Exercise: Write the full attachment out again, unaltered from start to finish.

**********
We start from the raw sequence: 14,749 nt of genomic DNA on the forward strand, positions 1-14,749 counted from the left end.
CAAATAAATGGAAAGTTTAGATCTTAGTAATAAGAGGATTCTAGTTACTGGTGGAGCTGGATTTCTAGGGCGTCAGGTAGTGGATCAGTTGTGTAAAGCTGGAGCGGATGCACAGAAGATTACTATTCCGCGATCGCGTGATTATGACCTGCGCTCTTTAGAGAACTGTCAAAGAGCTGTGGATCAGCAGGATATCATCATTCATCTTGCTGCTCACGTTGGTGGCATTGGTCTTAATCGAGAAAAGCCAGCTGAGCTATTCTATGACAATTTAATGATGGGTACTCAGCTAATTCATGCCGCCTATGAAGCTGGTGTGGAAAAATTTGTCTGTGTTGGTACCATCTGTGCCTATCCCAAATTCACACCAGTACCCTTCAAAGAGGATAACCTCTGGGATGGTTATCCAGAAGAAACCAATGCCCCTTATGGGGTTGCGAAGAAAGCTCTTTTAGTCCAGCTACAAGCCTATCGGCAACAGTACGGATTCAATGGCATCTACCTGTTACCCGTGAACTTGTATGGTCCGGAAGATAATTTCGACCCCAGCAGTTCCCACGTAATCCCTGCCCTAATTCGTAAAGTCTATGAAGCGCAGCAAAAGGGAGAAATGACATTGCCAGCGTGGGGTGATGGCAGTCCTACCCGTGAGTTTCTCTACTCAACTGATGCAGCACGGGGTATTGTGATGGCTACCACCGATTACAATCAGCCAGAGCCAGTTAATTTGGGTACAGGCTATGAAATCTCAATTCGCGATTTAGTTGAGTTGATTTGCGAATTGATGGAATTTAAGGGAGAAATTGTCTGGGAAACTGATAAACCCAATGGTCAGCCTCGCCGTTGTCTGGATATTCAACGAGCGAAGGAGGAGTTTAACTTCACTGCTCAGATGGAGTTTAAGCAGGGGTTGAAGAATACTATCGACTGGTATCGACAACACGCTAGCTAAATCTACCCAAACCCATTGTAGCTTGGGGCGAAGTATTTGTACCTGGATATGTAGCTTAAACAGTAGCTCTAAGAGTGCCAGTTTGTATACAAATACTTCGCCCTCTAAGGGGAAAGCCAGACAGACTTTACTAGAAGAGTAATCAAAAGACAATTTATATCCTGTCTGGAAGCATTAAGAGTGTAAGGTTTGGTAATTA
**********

We start from the raw sequence: 14,749 nt of genomic DNA on the forward strand, positions 1-14,749 counted from the left end.
CAAATAAATGGAAAGTTTAGATCTTAGTAATAAGAGGATTCTAGTTACTGGTGGAGCTGGATTTCTAGGGCGTCAGGTAGTGGATCAGTTGTGTAAAGCTGGAGCGGATGCACAGAAGATTACTATTCCGCGATCGCGTGATTATGACCTGCGCTCTTTAGAGAACTGTCAAAGAGCTGTGGATCAGCAGGATATCATCATTCATCTTGCTGCTCACGTTGGTGGCATTGGTCTTAATCGAGAAAAGCCAGCTGAGCTATTCTATGACAATTTAATGATGGGTACTCAGCTAATTCATGCCGCCTATGAAGCTGGTGTGGAAAAATTTGTCTGTGTTGGTACCATCTGTGCCTATCCCAAATTCACACCAGTACCCTTCAAAGAGGATAACCTCTGGGATGGTTATCCAGAAGAAACCAATGCCCCTTATGGGGTTGCGAAGAAAGCTCTTTTAGTCCAGCTACAAGCCTATCGGCAACAGTACGGATTCAATGGCATCTACCTGTTACCCGTGAACTTGTATGGTCCGGAAGATAATTTCGACCCCAGCAGTTCCCACGTAATCCCTGCCCTAATTCGTAAAGTCTATGAAGCGCAGCAAAAGGGAGAAATGACATTGCCAGCGTGGGGTGATGGCAGTCCTACCCGTGAGTTTCTCTACTCAACTGATGCAGCACGGGGTATTGTGATGGCTACCACCGATTACAATCAGCCAGAGCCAGTTAATTTGGGTACAGGCTATGAAATCTCAATTCGCGATTTAGTTGAGTTGATTTGCGAATTGATGGAATTTAAGGGAGAAATTGTCTGGGAAACTGATAAACCCAATGGTCAGCCTCGCCGTTGTCTGGATATTCAACGAGCGAAGGAGGAGTTTAACTTCACTGCTCAGATGGAGTTTAAGCAGGGGTTGAAGAATACTATCGACTGGTATCGACAACACGCTAGCTAAATCTACCCAAACCCATTGTAGCTTGGGGCGAAGTATTTGTACCTGGATATGTAGCTTAAACAGTAGCTCTAAGAGTGCCAGTTTGTATACAAATACTTCGCCCTCTAAGGGGAAAGCCAGACAGACTTTACTAGAAGAGTAATCAAAAGACAATTTATATCCTGTCTGGAAGCATTAAGAGTGTAAGGTTTGGTAATTA